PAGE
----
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When a person files for bankruptcy, any of his or her debts are forgiven or included in a payment plan approved by the court. We briefly discussed last week how it is possible for people to go ahead and pay for discharged debts if they want to do so. That, however, isn’t a requirement for Florida bankruptcy cases. While it isn’t very common, it is possible that some people who file bankruptcy will end up being harassed by creditors who are trying to collect on a debt that was discharged.

One point that you can establish if you are in that situation is that you have filed for bankruptcy. If you have an attorney handling your bankruptcy, the debt collector must contact that attorney. The debt collector shouldn’t contact you.

Once you get off the phone with the debt collector, you should double check that the debt is one that was listed in your filing. You can find that by going over your filing paperwork. If the debt is listed and the debt collector still continues to call or collect the debt, you might find it necessary to take action against the debt collector.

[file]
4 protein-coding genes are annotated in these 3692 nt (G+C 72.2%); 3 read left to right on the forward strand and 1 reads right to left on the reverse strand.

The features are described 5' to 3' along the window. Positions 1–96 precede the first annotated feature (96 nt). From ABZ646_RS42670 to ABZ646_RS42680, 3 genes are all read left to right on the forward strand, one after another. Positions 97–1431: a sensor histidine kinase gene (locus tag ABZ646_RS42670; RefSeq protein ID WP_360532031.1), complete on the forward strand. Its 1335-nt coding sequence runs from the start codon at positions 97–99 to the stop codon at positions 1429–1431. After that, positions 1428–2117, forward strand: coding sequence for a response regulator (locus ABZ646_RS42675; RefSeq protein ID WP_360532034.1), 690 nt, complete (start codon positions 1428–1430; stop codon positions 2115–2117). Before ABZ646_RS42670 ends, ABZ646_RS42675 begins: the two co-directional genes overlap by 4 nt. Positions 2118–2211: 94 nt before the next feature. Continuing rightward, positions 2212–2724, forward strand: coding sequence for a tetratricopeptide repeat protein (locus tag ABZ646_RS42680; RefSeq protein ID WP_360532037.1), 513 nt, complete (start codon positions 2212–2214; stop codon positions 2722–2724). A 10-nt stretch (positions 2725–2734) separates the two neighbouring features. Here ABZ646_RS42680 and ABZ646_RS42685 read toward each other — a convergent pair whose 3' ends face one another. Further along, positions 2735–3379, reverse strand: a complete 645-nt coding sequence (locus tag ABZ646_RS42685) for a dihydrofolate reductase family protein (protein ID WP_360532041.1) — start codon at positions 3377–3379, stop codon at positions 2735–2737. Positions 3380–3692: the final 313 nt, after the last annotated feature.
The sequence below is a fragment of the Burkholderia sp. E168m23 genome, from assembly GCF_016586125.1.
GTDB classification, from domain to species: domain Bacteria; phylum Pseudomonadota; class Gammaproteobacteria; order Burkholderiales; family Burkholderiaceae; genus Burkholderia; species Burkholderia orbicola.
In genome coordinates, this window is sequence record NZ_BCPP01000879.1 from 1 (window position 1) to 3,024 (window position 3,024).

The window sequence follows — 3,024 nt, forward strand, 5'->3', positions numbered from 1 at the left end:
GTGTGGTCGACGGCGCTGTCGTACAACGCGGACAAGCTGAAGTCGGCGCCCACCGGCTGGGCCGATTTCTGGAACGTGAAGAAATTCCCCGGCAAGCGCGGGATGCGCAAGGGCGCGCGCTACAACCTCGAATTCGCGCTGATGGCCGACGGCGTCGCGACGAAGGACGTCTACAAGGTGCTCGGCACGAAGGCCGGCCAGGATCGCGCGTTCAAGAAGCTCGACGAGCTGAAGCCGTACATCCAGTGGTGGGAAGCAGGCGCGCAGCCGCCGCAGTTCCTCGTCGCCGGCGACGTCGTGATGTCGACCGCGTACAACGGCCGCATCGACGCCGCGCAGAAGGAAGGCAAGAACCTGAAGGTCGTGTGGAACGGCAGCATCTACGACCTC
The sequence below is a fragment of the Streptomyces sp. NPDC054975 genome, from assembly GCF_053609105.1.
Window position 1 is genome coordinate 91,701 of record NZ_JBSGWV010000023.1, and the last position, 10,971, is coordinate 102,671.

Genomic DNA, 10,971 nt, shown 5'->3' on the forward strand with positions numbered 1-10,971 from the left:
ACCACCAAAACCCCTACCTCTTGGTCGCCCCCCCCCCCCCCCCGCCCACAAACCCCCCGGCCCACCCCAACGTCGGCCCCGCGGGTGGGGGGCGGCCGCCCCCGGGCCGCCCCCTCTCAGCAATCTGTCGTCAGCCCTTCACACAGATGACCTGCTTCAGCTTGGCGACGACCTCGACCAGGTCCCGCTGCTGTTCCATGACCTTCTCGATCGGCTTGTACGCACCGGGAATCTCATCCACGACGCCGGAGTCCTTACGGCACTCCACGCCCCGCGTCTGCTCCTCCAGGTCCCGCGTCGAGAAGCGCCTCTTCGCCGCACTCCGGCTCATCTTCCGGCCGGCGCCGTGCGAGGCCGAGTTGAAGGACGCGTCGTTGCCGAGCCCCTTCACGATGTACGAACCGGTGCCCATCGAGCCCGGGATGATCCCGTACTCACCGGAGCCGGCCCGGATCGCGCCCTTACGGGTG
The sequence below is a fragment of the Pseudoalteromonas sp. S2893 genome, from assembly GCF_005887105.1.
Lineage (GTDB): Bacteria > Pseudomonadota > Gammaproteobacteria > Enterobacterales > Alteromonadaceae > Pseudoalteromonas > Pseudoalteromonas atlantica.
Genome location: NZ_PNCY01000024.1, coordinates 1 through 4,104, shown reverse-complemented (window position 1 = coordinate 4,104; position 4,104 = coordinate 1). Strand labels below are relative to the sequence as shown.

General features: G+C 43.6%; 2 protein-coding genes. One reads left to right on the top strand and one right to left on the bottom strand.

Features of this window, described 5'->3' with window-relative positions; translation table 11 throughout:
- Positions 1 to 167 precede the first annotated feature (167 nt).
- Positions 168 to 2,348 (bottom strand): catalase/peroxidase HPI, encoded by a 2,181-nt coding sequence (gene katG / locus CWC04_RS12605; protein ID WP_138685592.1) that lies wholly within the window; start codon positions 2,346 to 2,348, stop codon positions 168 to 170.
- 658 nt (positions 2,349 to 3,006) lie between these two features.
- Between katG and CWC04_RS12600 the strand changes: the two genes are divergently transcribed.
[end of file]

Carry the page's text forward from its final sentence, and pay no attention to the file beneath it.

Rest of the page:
Another point you should know when it comes to debt collection after bankruptcy is that some creditors might be able to repossess assets that are collateral. With that in mind, when a debt collector calls about a debt with collateral, such as a car loan company calling about a car that still has a balance due, you should learn about how you can keep your assets protected.

Source: Consumer Financial Protection Bureau, “Can a debt collector try to collect on a debt that was discharged in bankruptcy?” Dec. 19, 2014